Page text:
Render Passes and using OpenEXR Multilayer Output (in Photoshop)

Hey there,

I was curious what render passes are and researched a bit.

I found this video really helpful to make me understand the individual layers or render passes blender will render for you when you have the checkboxed ticked. The creator also shows an example of how to use the render passes in post processing, for example with PhotoShop. If you are curious Im sure this will help you too.

Now in the video he goes through the compositor to render each render pass on its own and then later import all the individual images into PhotoShop. In the resource files of What’s Next? - Exploring the Example Scene we can download some renders from Stephen, which however are renders in OpenEXR format like we can see in the current lecture What’s Next? - Example Scene Rendering:

Note: If you wanted to render this yourself you would need to adapt the output path.

The render passes we have enabled are:

Using these render settings we do not need to go through the compositor and render each render pass layer on its own. The render passes we have selected will all be included in our .exr output file, thats why its almost 400MB in size!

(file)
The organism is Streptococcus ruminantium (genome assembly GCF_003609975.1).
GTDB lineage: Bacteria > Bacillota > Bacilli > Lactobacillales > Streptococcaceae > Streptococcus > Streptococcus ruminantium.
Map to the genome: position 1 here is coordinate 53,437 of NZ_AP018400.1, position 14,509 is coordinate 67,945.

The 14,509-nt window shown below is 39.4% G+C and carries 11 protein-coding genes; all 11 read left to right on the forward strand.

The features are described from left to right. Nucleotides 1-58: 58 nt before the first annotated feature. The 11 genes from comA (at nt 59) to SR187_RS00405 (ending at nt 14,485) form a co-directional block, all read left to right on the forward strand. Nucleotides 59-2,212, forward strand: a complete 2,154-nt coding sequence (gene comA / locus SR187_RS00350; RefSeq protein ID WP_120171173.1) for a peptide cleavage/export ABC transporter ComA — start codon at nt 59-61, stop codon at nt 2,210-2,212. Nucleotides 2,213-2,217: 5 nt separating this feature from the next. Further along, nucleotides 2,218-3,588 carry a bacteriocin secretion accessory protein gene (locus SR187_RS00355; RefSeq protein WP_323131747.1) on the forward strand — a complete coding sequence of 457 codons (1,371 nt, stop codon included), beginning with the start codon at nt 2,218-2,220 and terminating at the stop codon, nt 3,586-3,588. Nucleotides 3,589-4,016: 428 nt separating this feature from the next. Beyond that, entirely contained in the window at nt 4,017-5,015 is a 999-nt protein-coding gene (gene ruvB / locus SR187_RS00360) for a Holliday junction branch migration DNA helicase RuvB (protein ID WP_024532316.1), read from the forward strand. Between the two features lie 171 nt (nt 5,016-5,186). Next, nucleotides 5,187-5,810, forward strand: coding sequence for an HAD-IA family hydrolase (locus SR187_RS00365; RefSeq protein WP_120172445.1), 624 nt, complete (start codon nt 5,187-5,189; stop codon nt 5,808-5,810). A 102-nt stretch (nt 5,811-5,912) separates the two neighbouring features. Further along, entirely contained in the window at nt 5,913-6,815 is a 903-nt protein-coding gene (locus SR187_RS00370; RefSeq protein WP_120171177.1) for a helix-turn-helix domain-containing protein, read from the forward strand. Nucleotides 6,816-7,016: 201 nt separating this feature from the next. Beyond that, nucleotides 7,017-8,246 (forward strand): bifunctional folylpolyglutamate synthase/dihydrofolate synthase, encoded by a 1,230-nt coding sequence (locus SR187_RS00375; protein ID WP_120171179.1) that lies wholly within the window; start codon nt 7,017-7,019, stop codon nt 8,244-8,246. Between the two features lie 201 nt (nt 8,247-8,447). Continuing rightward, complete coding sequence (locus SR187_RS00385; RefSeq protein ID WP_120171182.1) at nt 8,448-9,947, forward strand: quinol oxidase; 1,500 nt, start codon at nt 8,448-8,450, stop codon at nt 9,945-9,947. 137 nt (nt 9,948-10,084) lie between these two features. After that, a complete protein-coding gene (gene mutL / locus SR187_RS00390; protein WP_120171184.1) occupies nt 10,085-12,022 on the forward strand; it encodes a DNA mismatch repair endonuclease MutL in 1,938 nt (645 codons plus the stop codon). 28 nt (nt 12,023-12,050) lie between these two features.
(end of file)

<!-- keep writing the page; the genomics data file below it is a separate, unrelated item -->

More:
Now to use them in PhotoShop you need to install the free Exr-IO PhotoShop Plugin. Afterwards you can simply open up your .exr file in PhotoShop, hit okay with the import settings as they are and you will see each render pass appear as individual layer:

With alt left click on a layer you will only make the clicked layer active and can see what it looks like, just as I have done in the image with the mist layer. Then you can use them with different blending modes and the full features of PhotoShop to post process your image!

Additionally, as shown in the Youtube Video mentioned above you can also see through the different render passes in the blender viewport:

By doing so you can also adapt the individual render pass settings in the view layer properties, for example when the mist pass should start and when it should end.

Thought this might be interesting to others too so I thought I should share it :slight_smile:

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